The Rev E Grainger delivered an address, marked by emotion. The large attendance, he said, signified the place in which Charlie Michell had in their hearts, and represented the much wider circle in which he was respected and loved. How tragic seemed the fate of one so young, so vigorous, and in whose personality was found so many great gifts that endeared him to all. There were those who remembered the dark days of the war, when he was reported missing and dead, and the solemn service of commemoration then held. But by a gracious Providence his young life was spared that he might greet and be greeted by his loved ones, and for him the shadow on the dial returned by degrees representing five throbbing, busy years. It was as though he had risen from the dead. To-day they realised that he “died for us” as surely as if he had fallen among his trusty companions on the field, and they could only stand submissively and say “Thy will, O God, be done.” Music was part of his heritage, and he made it were’er he went.


“His very step had music in’t
When he came up the stair.”


They remembered his solos on the ‘cello, his voluntaries on the organ, and his thrilling interpretations of their hymns and tunes, that often made a service most worshipful. And yet all the while there lurked in the background the “shadow feared of man,” and which threatened most when he himself was most in the spirit of his task. His last public service was at their church organ. Charlie Michell had a wonderful disposition for making friends, he yearned for friendship, and he was missed and mourned by a great company in the social circle in which he moved, also by the members of this church and congregation. He was not one person in society and another at home. He was an affectionate son and a loveable brother, who never caused his parents a moment’s anxiety on grounds of conduct. He lived a straight, pure, beautiful Christian life. He had passed through fire and flood, and, had come to know the meaning and value of the Christian faith, which tinctured and saturated his life and conduct. Charlie Michell hand passed to the higher life where no limitations came, and where the higher harmonies are most truly known. They would miss his genial presence, his smile, his vivacity, his willing service and winning ways, that made him a “tour de force” among them. Thank God for his life and the great memories he had left to them, and might the comforting grace of God be granted to his sorrowing parents and sister, until these mortal years had sped and they all met as families and friends in unbroken fellowship above.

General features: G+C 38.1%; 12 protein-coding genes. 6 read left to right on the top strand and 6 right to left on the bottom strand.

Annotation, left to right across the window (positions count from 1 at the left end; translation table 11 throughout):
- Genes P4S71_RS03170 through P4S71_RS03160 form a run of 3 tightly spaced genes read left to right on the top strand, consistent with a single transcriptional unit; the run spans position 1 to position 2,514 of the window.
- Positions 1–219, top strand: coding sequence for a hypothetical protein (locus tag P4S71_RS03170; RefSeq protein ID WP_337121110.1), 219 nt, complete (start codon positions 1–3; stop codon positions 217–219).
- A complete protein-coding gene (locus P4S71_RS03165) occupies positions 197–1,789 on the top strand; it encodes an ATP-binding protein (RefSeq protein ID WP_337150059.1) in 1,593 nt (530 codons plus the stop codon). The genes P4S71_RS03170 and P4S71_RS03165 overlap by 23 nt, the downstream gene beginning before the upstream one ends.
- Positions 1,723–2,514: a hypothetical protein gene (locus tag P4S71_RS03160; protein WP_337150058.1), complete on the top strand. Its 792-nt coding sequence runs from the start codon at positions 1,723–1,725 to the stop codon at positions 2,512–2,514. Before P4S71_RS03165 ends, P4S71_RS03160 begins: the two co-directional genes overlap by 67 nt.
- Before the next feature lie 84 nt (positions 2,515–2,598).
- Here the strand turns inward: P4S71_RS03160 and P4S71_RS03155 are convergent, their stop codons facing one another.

The mourners were Mr and Mrs H C Michell (father and mother), Miss Hilda Michell (sister), Mr Arthur Poffley.


Amongst those present in the church were Mr and Mrs H M Morison, Mr Alfred Camp, Councillors A C Elliott and W J Johnson, Mr J H Bowman, Mr and Mrs J L Ward, Mrs P F Hopson, Miss Grace Staples, Mrs Wyatt Lawrence, Mr and Mrs Walter Penford, Messrs J H Hopson, T H Garlick, W H Bentley, Ernest Watson, Henry Flint, E C Wren, R P Elliott, J W Rosling, F H Stillman, J B Webb, W Midwinter, W H Franks, W Noakes, W C Neakes, M Poulton, J Baverstock, S North, A North, A G Herbert, G E Sister, W C Gale, S Smith, H Griffin, W Moore, G W Simpson, C H Freeman, B Webb, E Wildsmith, Mrs A H Butler, Mrs Adrian Hawker, Miss F Mason, Miss Lomas, Mrs West, Mrs Oliver, Mrs Hill, Mr and Mrs F Bance, Mrs Coles, Mr and Mrs J S Herbert, Mr and Mrs Adams, Misses Grace and Millicent Eggleton, Miss Hoskyns, Mrs Mussell, etc.


There were numerous floral offerings, two of special appropriateness, a violin and a ‘cello, worked out in floral design. The following were among those contributing: Father, Mother and Hilda; Mrs E W Michell and Kenneth; Mr and Mrs Wallace Smith (Cornwall); Arthur Poffley (Leckhampstead); Mr and Mrs Hector Morison; Leo Morison (floral violin); Betty Morison (floral ‘cello); Newbury Wesleyan Church Trustees; Newbury Wesleyan Church Choir; Newbury Wesley Guild; Wesleyan City Class; Newbury Amateur Orchestral Union; Staff at Sonimor Egg Farm; Staff at Highfield; Staff at Messrs Camp Hopson and Co; Mr and Mrs George Morris (Tunbridge Wells); Mr and Mrs Alfred Camp and family; Mr and Mrs J H Hopson, Norah and Paul; Miss Boynes; Mr and Mrs J L Ward; Miss Edith Dolton and Miss Rose Lomas; Mrs Brice Gould, Katherine and Margaret; Mr and Mrs Percy Sellwood; Mr and Mrs Rawlinson (London); Mr and Mrs W Smith and Trix; Mr and Mrs J Dean; Mr and Mrs Bance and Wat; Mr and Mrs J Baverstock; 55 Cheap-street; Marion Collier (London); Mr and Mrs Franks; Mrs Cope and Winnie; Mr and Mrs Portlock; Mr and Mrs West; Mr and Mrs Alfred Lewis and family; Dorothy Gibby and Wallie Franks; Nellie and Alec North; Stan Cope; Mr and Mrs Percy Frost; B and I.
The bearers were personal friends of the deceased Messrs E Lipscomb, H A Mussell, Alec Herbert, Wilfred Hoskings, Vockins and Dean.


The funeral arrangements were carried out by Messrs Camp Hopson and Co, under the direction of Mr George Wintle.


The coffin of unpolished oak was inscribed: “Charles Edward Michell, died March 21st, 1923, aged 32.”


A memorial service was held on Sunday morning, conducted by the Rev E Atkins. Miss Grace Staples gave a sympathetic rendering of the solo, “I know that my Redeemer liveth,” accompanied on the organ by Mr Bernard Webb.


It can be seen from the list of mourners that he was held in high esteem by people from all walks of life – and that he was not forgotten by his former employers at the Drapery Bazaar; both Alfred Camp and Joseph Hopson, the co-founders of Camp Hopson, were present.


Charlie was buried in Newtown Road Cemetery where his gravestone reads: In loving memory of Charles Edward Michell, died March 21 1923 aged 32.  At Rest


As he died some years after the end of the war he does not appear on the Newbury or Leckhampstead memorials, but the Wesleyan Methodists felt his passing was worthy of commemorating and added a small plaque beneath their war memorial to record his name alongside other members of the congregation who lost their lives in the Great War.


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 Died this day:
29 November 1918
Walter Vince